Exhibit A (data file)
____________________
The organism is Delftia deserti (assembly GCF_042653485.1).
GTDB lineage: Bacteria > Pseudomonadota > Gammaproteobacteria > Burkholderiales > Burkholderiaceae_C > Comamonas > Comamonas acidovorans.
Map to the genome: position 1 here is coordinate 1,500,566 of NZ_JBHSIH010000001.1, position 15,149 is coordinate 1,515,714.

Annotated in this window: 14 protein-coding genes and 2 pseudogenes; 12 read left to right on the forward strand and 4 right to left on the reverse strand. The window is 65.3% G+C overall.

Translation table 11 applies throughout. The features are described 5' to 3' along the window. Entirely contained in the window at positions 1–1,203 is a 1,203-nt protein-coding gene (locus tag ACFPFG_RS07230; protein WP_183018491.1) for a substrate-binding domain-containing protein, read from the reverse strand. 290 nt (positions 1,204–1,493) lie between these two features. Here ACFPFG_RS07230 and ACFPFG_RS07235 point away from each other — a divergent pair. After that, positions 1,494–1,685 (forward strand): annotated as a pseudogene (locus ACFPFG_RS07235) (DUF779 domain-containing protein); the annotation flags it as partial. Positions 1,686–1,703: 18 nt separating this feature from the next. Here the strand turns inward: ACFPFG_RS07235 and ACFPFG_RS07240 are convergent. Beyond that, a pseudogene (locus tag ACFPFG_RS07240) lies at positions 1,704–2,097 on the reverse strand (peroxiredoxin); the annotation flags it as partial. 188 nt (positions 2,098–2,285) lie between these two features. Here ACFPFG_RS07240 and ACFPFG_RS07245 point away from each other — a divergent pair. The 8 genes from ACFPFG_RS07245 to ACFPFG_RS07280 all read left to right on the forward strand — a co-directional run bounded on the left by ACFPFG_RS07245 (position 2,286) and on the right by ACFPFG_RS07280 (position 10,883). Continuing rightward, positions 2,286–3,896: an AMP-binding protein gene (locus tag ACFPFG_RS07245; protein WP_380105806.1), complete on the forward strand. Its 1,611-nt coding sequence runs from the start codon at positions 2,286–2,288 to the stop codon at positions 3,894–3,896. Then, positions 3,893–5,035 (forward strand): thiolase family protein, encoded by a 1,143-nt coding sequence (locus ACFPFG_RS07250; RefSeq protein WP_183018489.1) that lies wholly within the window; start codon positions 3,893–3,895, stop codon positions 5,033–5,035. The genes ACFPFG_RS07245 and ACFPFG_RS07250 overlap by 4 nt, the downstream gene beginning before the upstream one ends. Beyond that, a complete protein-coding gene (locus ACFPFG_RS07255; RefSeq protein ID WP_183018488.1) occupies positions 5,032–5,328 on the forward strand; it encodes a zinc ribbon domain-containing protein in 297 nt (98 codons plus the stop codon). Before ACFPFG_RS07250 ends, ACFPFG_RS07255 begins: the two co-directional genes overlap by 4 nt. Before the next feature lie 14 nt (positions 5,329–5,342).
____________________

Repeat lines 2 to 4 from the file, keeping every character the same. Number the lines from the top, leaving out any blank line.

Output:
GTDB lineage: Bacteria > Pseudomonadota > Gammaproteobacteria > Burkholderiales > Burkholderiaceae_C > Comamonas > Comamonas acidovorans.
Map to the genome: position 1 here is coordinate 1,500,566 of NZ_JBHSIH010000001.1, position 15,149 is coordinate 1,515,714.

Annotated in this window: 14 protein-coding genes and 2 pseudogenes; 12 read left to right on the forward strand and 4 right to left on the reverse strand. The window is 65.3% G+C overall.